Defensive freezing

There was a significant main effect for age [F(2,58) = 3.99, p = 0.02; Figure 5 C] in the defensive freezing task such that 4-month-old rats spent significantly less time freezing in response to shock than did 13-month-old rats (p = 0.01), and tended to spend less time freezing than 24-month-old rats (p = 0.05). There was also a significant main effect of androgen condition [F(1,58) = 25.75, p < 0.01]. Compared to vehicle, 3α-diol administration significantly decreased time spent freezing (p < 0.01). There was an interaction between age and 3α-diol administration [F(2,58) = 3.09, p = 0.05], such that 3α-diol decreased time spent freezing in 13- and 24-, but not 4-month-old, rats. There was a main effect of 3α-diol administration [F(2,58) = 5.07, p = 0.02; Table 3 , but not age or an interaction between variables, to increase time spent burying, compared to vehicle. Additionally, neither age, 3α-diol administration, nor an interaction of these variables altered latency to touch the electrified probe or flinch-jump ratings (Table 3 ).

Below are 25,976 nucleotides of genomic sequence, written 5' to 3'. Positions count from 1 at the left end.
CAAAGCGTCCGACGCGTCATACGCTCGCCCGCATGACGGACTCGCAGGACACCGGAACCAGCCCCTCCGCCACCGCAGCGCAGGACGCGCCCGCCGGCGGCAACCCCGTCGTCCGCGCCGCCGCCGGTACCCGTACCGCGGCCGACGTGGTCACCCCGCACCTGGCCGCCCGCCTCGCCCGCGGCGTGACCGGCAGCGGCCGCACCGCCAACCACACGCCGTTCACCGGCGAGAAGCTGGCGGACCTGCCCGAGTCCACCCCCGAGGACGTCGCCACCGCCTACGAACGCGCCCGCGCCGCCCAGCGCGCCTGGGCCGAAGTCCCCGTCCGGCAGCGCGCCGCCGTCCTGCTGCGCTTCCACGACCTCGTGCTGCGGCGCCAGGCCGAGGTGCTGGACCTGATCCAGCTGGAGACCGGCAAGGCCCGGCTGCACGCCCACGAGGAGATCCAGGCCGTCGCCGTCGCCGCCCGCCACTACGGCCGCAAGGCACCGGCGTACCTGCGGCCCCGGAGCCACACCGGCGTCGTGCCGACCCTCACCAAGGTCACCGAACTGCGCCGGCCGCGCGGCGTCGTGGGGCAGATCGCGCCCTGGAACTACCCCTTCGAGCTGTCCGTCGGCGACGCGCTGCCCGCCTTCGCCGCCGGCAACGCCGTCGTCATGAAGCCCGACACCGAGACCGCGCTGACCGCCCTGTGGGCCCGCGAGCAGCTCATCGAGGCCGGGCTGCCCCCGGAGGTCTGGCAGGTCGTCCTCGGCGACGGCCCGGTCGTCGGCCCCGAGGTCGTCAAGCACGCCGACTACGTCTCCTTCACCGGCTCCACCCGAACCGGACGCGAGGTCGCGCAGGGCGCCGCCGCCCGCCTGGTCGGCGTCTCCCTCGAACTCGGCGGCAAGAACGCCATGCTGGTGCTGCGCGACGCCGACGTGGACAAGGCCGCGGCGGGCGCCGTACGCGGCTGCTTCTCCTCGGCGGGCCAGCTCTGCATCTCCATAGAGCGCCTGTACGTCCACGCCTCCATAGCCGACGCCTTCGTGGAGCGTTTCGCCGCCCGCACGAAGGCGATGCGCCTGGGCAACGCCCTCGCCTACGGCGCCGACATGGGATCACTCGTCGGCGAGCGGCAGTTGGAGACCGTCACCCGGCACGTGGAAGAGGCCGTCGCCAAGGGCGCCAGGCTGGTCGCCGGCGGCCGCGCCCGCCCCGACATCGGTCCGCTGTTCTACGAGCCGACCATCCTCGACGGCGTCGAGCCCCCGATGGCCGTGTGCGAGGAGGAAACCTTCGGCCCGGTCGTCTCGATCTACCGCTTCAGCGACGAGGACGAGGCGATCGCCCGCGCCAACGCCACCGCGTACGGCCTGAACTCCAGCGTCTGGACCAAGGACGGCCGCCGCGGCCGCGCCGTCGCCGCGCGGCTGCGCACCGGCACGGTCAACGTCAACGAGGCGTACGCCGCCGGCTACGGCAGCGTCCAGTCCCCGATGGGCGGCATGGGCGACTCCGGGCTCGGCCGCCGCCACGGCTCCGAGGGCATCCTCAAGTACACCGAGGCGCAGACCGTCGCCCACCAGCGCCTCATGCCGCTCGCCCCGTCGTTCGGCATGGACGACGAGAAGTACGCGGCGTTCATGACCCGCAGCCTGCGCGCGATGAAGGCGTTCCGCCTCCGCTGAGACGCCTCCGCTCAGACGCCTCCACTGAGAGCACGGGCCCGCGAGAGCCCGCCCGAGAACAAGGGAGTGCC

Forced swim task

There was no main effect of age for immobility in the forced swim test (Figure 5 D), but the pattern of effects suggest that 4- and 13-month-old rats spent less time immobile compared to 24-month-old rats. There was a main effect for androgen status [F(1,57) = 27.25, p < 0.01], such that 3α-diol administration significantly decreased immobility compared to vehicle administration (p < 0.01; Figure 5 D). The significant interaction between age and hormone condition [F(2,57) = 4.12, p = 0.02], was due to the fact that 3α-diol was more effective at decreasing immobility in 13- and 24-, rather than 4-, month-old intact rats [F(2,57) = 3.22, p = 0.04; Table 2 . There was a main effect of androgen condition [F(2,57) = 11.6, p = 0.04], but not age or an interaction, for struggling due to 3α-diol administration increasing time struggling compared to vehicle (p = 0.02). There was no effect of age or 3α-diol administration, or an interaction, on time spent swimming.